Solmemes is the Queen of Memes. In keeping with the Kingsmans theme, this was a great meme.



Power Tie episode of Dank House which uses celebrity and fake news characters.



Carpe Donkum produced this excellent entry called “Debate Catchup”. Carpe Donkum videos have been retweeted by the President.



Mad Liberals has lots of excellent videos. A Recap of the Impeachment Trial.


There are so many meme artists out there. These are just a few of my favorites and I have many more favorites for a Friday night.


Our weather today was a mix of rain, wind, and sunshine. Temperatures are in the low 70’s and upper 60’s with the humidity at 83%.

Kēia Ka Lā Iwakālua Kūmāwalu Pepeluali


The Life Of The Land

Mahi ‘ai is the Hawaiian word for farm. Something that is huge on these islands. Especially the Big Island where I live. There are all sorts of farms: orchid farms, vegetable farms, fruit tree farms, cattle ranches, chicken farms, and even fish aqua farms. If you can grow it and sell it, then you can farm it. I don’t include wind and solar farms because they don’t produce anything but pollution.

Over the week, I was amused by candidate Mini Mike Doomberg’s comments regarding farmers. He said, “I could teach anybody, even people in this room, no offense intended, to be a farmer,” Bloomberg told the audience at the Distinguished Speakers Series at the University of Oxford Saïd Business School. “It’s a process. You dig a hole, you put a seed in, you put dirt on top, add water, up comes the corn.”

How condescending could Doomberg be? Has Doomberg ever farmed before? I think his farming experience is picking out a day laborer to run to the grocery store and return with food. Many leftists like Doomberg, have a snobbish view of farmers. They look down on people who work the land. The people of the soil. Those that grow our food and provide for us.

Farming is one of the best forms of capitalism. Many of our farmers are independent business men and women. These are the true entrepreneurs that sell their products to the grocery stores, farmers markets and restaurants. Local food fresh and ready. It great for the local economy.

Many of these farms are isolated and far away from towns. At night you can see the stars and the milky way clearly. It’s quiet where the only sound you hear is the grass rustling in the wind. Watching the sunrise and sunset with unobstructed views.

Farming is a clear vision. As either a single person operation or a large corporation. It’s what pours out of our hearts and souls. It’s the satisfaction of growing a product and the business. The exchange of goods and services. It’s what capitalism is all about.

Ua Mau ke Ea o ka ʻĀina i ka Pono – this is the Hawaiian phrase that means – The life of the land is perpetuated in righteousness.


Our weather today is SUNNY! With some passing clouds. A very nice day with temperatures in the mid 70’s and humidity at 75%. Lite breezes keep the air circulating.


Kēia Ka Lā Iwakālua Kūmālua Pepeluali


Sea Arch

The Hōlei Sea Arch is closed due to growing concerns over the instability of the natural feature along the coast of Hawaii Volcanoes National Park. – Big Island Video News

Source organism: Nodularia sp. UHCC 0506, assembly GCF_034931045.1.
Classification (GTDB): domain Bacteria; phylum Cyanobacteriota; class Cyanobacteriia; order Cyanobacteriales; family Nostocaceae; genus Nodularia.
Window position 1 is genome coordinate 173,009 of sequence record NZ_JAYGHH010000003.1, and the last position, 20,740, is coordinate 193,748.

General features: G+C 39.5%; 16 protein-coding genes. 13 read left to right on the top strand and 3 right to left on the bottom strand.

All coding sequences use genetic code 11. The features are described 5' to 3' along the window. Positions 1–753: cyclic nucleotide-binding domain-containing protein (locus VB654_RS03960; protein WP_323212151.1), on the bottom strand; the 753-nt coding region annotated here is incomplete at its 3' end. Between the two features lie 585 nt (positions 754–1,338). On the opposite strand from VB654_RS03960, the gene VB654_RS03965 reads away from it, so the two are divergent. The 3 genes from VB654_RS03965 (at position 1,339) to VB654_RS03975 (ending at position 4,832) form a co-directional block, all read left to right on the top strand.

The Hōlei Sea Arch overlook in Hawai‘i Volcanoes National Park closed Wednesday afternoon until further notice due to new cracks and instability observed on the coastal cliffs.

The short trail from the end of Chain of Craters Road to the sea arch overlook is closed and roped off. Visitors are advised to stay back from the cliff edge, and obey all posted signs.

“We are consulting with subject matter experts on the extent of the hazard,” said Acting Superintendent Rhonda Loh. “This new development reminds us that Hawai‘i Volcanoes National Park is an ever-changing volcanic landscape and we appreciate the public’s understanding,” she said.

Chain of Craters Road remains open. The 19-mile drive takes visitors through some of the most spectacular scenery in the park.

The Hōlei Sea Arch is 90 feet high and was formed about 550 years ago.  – National Park Service – Volcano Hawai’i

It would be a shame if the Hōlei Sea Arch should collapse. Every time I visit Volcanoes and drive down to end of the Chain of Craters road, where the turn around is located, I would park the car and hike out to the arch. I’ve never known a time where dozens of cars parked alongside of the road, especially rental cars. The arch is a popular spot to visit.

There are many places on this island that are popular spots to visit. You can spend days in Volcanoes National Park and still not see everything worth seeing. There are people living on this island all their life that have never visited the park. Every time we have visitors from the mainland, I take them to all the tourist spots, especially the locations that are not well known. Sometimes, I see and learn things I’ve never have before.

Our weather today was rainy and drizzly. Overcast with calm winds. The waters are receding but the weatherman tells us another low pressure disturbance will bring more rains to the islands. After that we’re told clearing should happen. Right!

Kēia Ka Lā ʻUmi Kūmāono Lanuali